A sermon[1] preached at Niles Discovery Church
a new church for a new day, in Fremont, California,
on Sunday, June 9, 2013, by the Rev. Jeffrey Spencer.
Scripture:  Matthew 6:5-15 and Luke 11:1-13
Copyright © 2013 by Jeffrey S. Spencer

“Lord, teach us to pray.”  That’s what the disciple asked Jesus.  They had seen Jesus go off to pray and when he returned, a disciple said, “John taught his disciples to pray.  Teach us to pray.”

For most of the past 30 years, I have desired to be a better pray-er.  I have felt a little inadequate when it came to the practice of prayer.  I felt like my technique was off, that if I only knew a better way to pray I would be more holy or grounded or something.  I felt like I just wasn’t doing it right.  I totally get why the disciples would ask Jesus to teach them to pray.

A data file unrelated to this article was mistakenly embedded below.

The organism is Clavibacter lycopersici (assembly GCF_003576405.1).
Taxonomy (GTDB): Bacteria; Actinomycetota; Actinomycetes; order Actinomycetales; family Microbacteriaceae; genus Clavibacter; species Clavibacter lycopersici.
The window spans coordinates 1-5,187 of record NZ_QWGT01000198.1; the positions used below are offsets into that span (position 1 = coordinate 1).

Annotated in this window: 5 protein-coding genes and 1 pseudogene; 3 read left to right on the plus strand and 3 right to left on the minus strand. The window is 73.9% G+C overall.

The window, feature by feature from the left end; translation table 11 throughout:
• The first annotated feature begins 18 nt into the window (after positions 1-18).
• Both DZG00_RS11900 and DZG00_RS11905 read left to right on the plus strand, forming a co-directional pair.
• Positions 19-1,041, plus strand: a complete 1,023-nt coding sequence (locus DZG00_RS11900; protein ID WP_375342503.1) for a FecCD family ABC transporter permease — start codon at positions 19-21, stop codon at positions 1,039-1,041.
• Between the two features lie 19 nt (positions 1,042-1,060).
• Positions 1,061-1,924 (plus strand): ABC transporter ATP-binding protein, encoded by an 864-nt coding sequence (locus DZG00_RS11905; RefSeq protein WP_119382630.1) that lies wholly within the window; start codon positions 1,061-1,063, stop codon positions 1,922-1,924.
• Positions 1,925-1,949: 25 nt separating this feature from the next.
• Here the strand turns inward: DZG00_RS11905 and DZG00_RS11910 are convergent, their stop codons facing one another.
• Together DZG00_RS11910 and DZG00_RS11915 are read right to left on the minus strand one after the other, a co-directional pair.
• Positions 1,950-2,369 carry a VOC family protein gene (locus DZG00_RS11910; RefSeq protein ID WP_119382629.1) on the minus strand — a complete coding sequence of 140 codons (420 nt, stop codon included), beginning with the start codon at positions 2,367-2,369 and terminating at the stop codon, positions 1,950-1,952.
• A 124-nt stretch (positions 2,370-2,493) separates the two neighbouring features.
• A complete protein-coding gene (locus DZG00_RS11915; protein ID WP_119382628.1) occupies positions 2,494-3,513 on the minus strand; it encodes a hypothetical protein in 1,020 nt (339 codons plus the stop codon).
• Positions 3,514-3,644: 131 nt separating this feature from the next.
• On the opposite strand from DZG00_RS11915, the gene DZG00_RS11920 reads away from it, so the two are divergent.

Today, I still feel like my technique is still lacking something, but I’ve learned that the best way to pray is to … pray.  Just do it, Jeff.  Talk to God.  Listen.  Practice the awareness of the presence of God.

And so I pray.

This sermon series that we start today was born about of the Adult Sunday School class.  At some point in the recent past, they came across and talked about the version of the Lord’s Prayer[2] we used today and will use for the next three Sundays.  It’s from A New Zealand Prayer Book, the book of common prayer used in the Anglican Church in New Zealand.  Members of the class asked if we could use it in worship and, along with some ideas that came from the Ministry of Spiritual Life Team, Pastor Brenda and I decided to offer a short series on the Lord’s Prayer.  My hope is that, by the multiple ways we will explore this prayer that all of Christianity prays, you will find new, meaningful ways to pray it.

“Lord, teach us to pray,” the disciple asked.  So Jesus taught them a prayer.  Here, when you pray say, …  And if you were listening closely, you noticed that the prayer Luke tell us Jesus taught is different from what Matthew tells us Jesus taught.  In fact, the whole context for teaching the prayer is different.